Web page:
Air quality in urban areas of India can be impacted by a mix of different emissions – fossil fuel burning power plants, heavy industries, construction, agricultural burning and of course traffic.
Last year, the cities of London and Bengaluru led the C40 Air Quality Network, a global effort to tackle air pollution in urban areas across the world. Following on the UK and India have launched a two-year joint initiative – called the Innovating for Clean Air (IfCA) programme – providing opportunities for businesses to improve air quality monitoring and electric vehicle interventions.
The IFCA programme is led by Innovate UK, part of UK Research and Innovation (UKRI), and delivered by Energy Systems Catapult, Connected Places Catapult and Satellite Applications Catapult. The programme is funded by the Newton Fund with matched resources from various partners in Karnataka and India.
The Challenge and opportunity
Of the world’s 30 most polluted 30 cities, 22 are in India, according to research by IQ AirVisual, a Swiss-based group that gathers air-quality data globally, and Greenpeace. India and Indian states are also setting ambitious goals for the update of Electric Vehicles.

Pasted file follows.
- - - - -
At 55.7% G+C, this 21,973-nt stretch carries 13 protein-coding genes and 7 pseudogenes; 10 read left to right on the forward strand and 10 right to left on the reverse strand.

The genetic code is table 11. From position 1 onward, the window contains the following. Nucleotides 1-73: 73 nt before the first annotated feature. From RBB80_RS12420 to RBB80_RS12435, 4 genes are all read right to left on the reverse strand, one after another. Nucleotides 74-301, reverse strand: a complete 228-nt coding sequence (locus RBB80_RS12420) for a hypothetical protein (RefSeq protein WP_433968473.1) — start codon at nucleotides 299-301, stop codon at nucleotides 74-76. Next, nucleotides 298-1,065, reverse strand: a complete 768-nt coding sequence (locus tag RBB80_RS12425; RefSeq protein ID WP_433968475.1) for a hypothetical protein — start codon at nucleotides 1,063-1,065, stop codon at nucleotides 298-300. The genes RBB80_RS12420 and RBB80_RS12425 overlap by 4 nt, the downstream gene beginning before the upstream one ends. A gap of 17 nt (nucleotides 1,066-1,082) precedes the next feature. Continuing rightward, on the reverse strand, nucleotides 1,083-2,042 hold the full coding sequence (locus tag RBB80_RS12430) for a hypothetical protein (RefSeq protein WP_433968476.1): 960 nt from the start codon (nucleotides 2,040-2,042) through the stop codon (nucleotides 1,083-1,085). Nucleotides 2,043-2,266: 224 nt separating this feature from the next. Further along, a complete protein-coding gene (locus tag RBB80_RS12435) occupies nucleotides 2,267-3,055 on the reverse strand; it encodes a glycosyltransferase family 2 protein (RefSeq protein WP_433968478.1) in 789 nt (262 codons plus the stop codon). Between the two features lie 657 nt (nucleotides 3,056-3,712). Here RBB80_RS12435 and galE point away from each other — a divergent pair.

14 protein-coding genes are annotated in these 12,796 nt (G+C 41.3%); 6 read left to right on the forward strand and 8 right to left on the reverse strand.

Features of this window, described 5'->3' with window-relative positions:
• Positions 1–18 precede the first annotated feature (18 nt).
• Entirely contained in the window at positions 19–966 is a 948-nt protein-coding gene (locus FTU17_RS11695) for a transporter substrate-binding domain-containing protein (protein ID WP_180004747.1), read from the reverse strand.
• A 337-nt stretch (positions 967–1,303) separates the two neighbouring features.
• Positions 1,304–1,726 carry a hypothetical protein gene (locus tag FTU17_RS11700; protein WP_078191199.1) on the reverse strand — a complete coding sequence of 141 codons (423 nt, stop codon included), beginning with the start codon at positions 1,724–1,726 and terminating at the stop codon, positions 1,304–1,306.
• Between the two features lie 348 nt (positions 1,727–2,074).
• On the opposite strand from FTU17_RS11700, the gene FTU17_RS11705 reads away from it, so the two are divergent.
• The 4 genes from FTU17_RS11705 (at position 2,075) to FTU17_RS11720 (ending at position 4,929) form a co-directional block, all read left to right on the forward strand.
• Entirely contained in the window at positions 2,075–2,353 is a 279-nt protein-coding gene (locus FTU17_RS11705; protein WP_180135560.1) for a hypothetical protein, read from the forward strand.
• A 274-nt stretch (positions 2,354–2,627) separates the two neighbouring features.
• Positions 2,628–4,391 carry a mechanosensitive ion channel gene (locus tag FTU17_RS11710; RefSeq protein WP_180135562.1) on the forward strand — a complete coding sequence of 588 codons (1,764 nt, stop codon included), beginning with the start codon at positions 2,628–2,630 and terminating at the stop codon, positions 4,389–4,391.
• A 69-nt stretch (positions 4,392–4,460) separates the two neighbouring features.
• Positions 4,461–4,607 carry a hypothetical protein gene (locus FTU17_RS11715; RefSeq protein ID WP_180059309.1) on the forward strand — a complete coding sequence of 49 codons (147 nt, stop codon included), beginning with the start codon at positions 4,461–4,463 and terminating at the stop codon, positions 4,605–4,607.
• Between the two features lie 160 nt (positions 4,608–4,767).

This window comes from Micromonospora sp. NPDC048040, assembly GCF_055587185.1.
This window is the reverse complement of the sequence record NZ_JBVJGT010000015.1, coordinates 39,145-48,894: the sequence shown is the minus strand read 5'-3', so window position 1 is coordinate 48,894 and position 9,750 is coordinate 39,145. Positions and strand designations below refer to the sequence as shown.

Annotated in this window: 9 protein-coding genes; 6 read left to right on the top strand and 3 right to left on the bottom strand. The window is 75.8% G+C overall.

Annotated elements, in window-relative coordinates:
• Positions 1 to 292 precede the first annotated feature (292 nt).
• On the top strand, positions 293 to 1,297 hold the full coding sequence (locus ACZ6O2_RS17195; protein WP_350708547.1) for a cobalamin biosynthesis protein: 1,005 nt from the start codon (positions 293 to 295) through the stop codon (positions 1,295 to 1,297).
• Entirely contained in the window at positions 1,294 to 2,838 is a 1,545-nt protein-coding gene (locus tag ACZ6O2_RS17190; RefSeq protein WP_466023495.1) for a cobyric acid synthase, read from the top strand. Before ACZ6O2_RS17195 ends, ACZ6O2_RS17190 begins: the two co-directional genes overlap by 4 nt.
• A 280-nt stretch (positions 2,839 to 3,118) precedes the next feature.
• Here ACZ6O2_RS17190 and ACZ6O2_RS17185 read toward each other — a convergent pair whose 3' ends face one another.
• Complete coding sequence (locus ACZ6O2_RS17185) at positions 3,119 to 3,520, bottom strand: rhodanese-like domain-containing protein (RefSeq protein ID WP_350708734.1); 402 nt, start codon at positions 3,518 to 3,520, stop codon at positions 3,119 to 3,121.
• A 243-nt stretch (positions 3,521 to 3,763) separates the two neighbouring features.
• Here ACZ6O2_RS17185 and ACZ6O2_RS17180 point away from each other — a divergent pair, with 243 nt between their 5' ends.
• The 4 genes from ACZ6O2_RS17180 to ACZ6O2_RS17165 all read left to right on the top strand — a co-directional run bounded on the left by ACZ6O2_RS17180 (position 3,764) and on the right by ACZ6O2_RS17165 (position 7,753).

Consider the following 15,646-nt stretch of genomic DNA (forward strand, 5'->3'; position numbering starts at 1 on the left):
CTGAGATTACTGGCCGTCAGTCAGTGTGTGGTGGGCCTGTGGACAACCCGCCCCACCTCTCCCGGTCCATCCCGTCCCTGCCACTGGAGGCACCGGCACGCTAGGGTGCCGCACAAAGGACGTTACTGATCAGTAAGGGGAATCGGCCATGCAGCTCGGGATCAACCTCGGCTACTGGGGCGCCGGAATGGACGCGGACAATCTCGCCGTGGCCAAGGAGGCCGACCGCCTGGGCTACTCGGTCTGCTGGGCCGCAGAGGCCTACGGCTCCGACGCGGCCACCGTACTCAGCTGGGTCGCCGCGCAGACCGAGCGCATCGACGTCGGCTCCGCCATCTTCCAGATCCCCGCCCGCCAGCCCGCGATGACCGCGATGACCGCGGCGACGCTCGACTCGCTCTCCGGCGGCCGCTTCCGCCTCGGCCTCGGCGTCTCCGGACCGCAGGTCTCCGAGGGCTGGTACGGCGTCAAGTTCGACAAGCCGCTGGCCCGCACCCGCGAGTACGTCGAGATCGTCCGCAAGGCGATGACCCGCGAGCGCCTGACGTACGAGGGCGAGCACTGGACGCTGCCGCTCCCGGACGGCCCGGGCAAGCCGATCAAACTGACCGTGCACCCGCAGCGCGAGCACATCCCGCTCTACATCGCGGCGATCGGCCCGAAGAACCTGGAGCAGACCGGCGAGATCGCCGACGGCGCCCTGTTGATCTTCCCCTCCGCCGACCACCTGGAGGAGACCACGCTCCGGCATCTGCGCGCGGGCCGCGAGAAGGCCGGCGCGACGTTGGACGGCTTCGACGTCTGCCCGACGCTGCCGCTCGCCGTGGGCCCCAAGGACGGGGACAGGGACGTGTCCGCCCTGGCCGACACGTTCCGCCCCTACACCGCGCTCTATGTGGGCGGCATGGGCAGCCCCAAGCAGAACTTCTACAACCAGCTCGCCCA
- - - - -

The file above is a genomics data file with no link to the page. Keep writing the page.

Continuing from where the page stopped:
The IFCA programme aims to support UK and Indian firms to develop innovations to improve air quality and tackle pollution at source in Bengaluru by addressing challenges related to charging infrastructure, grid management and the integration of renewable energy.
The innovation partnership also aims to strengthen capacity to promote the economic development and social welfare in India; and provide export opportunities for UK companies in the wider environmental sector through enhanced collaboration.
During the IFCA programme, Energy Systems Catapult and Connected Places Catapult will identify market opportunities in Bengaluru for collaboration between UK and Indian SMEs in the air quality and EV transition sectors.
Through engagement with Indian stakeholders in Bengaluru, the Catapults have identified some of the key EV and air quality challenge areas for the city and for Indian SMEs innovating in those sectors. Following identification of these challenge areas, we will be launching an open call in the UK in November to find SMEs who can address these with innovative solutions.
We aim to enable the introduction and early adoption of the selected UK EV and air quality products and services by deploying them in a real-life urban testbed in Bengaluru, India for up to 9 months from March through to December 2020 and creating tangible collaboration opportunities for UK and Indian innovators.
The programme will also include work by Satellite Applications Catapult (SAC). SAC are working with Earthsense to develop a unique measurement system for air quality by integrating satellite ground and mobile sensor data to deliver a detailed localised map of the air quality to help support the integration of EVs within the city of Bengaluru.
Led by the UK’s Catapult Network and providing a unique business collaborative Indian and UK innovators, the project aims to increase the evidence base for policy that delivers cleaner air, while creating a replicable model which can be used in other cities and countries.